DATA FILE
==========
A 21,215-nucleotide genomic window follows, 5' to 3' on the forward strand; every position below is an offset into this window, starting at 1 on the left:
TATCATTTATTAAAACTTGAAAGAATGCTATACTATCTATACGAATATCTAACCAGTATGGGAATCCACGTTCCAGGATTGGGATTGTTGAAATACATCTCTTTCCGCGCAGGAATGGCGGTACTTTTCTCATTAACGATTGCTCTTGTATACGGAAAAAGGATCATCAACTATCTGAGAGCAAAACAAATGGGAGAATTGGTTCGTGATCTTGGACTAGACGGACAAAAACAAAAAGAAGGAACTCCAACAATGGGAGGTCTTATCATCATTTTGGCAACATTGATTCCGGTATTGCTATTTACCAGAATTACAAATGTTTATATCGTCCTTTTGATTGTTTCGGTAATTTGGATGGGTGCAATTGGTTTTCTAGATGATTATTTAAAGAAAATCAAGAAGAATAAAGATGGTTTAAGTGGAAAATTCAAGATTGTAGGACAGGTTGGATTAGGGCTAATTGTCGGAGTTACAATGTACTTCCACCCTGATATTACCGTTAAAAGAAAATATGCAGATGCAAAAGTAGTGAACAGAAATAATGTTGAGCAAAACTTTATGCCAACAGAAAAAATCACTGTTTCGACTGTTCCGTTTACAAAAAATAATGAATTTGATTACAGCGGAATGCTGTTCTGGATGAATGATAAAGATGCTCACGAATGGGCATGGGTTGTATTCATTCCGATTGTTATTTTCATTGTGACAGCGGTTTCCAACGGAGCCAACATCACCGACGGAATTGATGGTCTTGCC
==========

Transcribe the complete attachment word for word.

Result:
A 21,215-nucleotide genomic window follows, 5' to 3' on the forward strand; every position below is an offset into this window, starting at 1 on the left:
TATCATTTATTAAAACTTGAAAGAATGCTATACTATCTATACGAATATCTAACCAGTATGGGAATCCACGTTCCAGGATTGGGATTGTTGAAATACATCTCTTTCCGCGCAGGAATGGCGGTACTTTTCTCATTAACGATTGCTCTTGTATACGGAAAAAGGATCATCAACTATCTGAGAGCAAAACAAATGGGAGAATTGGTTCGTGATCTTGGACTAGACGGACAAAAACAAAAAGAAGGAACTCCAACAATGGGAGGTCTTATCATCATTTTGGCAACATTGATTCCGGTATTGCTATTTACCAGAATTACAAATGTTTATATCGTCCTTTTGATTGTTTCGGTAATTTGGATGGGTGCAATTGGTTTTCTAGATGATTATTTAAAGAAAATCAAGAAGAATAAAGATGGTTTAAGTGGAAAATTCAAGATTGTAGGACAGGTTGGATTAGGGCTAATTGTCGGAGTTACAATGTACTTCCACCCTGATATTACCGTTAAAAGAAAATATGCAGATGCAAAAGTAGTGAACAGAAATAATGTTGAGCAAAACTTTATGCCAACAGAAAAAATCACTGTTTCGACTGTTCCGTTTACAAAAAATAATGAATTTGATTACAGCGGAATGCTGTTCTGGATGAATGATAAAGATGCTCACGAATGGGCATGGGTTGTATTCATTCCGATTGTTATTTTCATTGTGACAGCGGTTTCCAACGGAGCCAACATCACCGACGGAATTGATGGTCTTGCC